When did you last tune up your PC? Never? Maintaining your computer, whether it runs OS X or Windows, is essential to keeping it peppy – and keeping you sane. If you tune up on a regular basis, you'll probably be much happier with your desktop or laptop's performance.
This article is about doing a tune up yourself, rather than installing software that will do it for you. If you don't understand what it means to tune up a computer, or you’d prefer an automated tune up, then check out our previous article on tuning up your PC for computer novices.
Here, you'll find a more in-depth step-by-step overview for tuning up your PC yourself, with additional details and resources to illustrate the steps when necessary. My advice about learning to do tune ups isn't laden with too much technical jargon, and it focuses on coming up with a system for making sure you follow through on tuning up regularly.
What do you get out of a PC tune-up?
Tuning up your PC usually makes it quicker and more responsive, helps it run efficiently, and in some respects, extends the life of the machine. You'll be less likely to replace your computer if it continues to run just fine (well, until some new lighter and thinner, or faster and bigger eye candy whets your tech appetite). As with any other complex machinery, if you don't perform basic upkeep on your computer, you'll notice over time that it isn't performing as well as it did before.
In many ways, tuning up a PC keeps it internally organised. Essential files are managed appropriately, junk gets tossed, and parts of the system that were starting to get messy or torn apart (fragmented) are patched back together again.
How often should you tune up?
How often you tune up your computer is largely a matter of preference. Some people do it daily or monthly, while others take a more random approach. In most cases, you should probably tune up at least once every three months, but once a month or once a week is probably better. Part of the reason I recommend making it a monthly or weekly chore is so that it can become a regular habit. It's easier for most people to stick to doing something "every Monday morning" or "once a month on the first of the month" than something less rigid.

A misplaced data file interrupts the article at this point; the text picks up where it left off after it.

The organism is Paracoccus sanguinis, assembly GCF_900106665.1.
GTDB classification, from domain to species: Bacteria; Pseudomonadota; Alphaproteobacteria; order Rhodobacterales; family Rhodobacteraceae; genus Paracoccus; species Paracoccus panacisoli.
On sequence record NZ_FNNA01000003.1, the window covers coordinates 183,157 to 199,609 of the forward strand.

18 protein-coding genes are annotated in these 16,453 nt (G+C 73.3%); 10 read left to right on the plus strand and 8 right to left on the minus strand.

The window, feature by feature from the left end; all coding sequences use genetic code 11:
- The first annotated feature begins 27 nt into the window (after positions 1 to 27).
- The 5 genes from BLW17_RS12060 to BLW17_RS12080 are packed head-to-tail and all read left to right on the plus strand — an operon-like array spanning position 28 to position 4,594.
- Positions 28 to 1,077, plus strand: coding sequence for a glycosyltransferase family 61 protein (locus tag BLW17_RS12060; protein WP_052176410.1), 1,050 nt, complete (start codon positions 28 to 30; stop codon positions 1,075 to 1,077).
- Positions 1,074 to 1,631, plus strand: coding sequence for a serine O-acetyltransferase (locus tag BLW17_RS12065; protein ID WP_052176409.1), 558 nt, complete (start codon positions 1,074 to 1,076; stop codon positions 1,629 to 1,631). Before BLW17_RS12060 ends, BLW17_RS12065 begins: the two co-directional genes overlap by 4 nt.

If calendars and to-do lists are your thing, set up a recurring reminder or appointment.
You could also get into the habit of doing a partial tune up on a regular basis, and save the full tune up for "every couple of weeks." There's no reason to be too rigid about your schedule or system for remembering. Do what works best for you.
Steps of a typical PC tune up
Here is a basic checklist for a typical tune up:
1.Backup your data (always, always first)
2.Run all software and OS updates
3.Check hard drive for errors/check performance/check CPU
4.Run a full malware scan with an antivirus tool or suite
5.Delete unnecessary files (this step is more complicated than it sounds – see below)
6.Uninstall unused or unwanted programs
7.Defrag (unless you have a solid-state drive, in which case, don't ever defrag)
Like I said, you don't necessarily have to go through the whole list every time you tune up. Perhaps you tackle steps 1, 2, and 5 more frequently than the rest. It depends on what you do with your computer. For example, a big part of my job is to test software, so I uninstall programs much more frequently on my office computer than my home computer.
Here are a few more notes on each of the steps.
1. Backup your data
Make sure you back up all your important data to an external drive, or to the cloud (or indeed both for good measure) before you begin tinkering with your PC. Nothing is likely to go wrong – but it’s always better to be safe than sorry.
2. Run all updates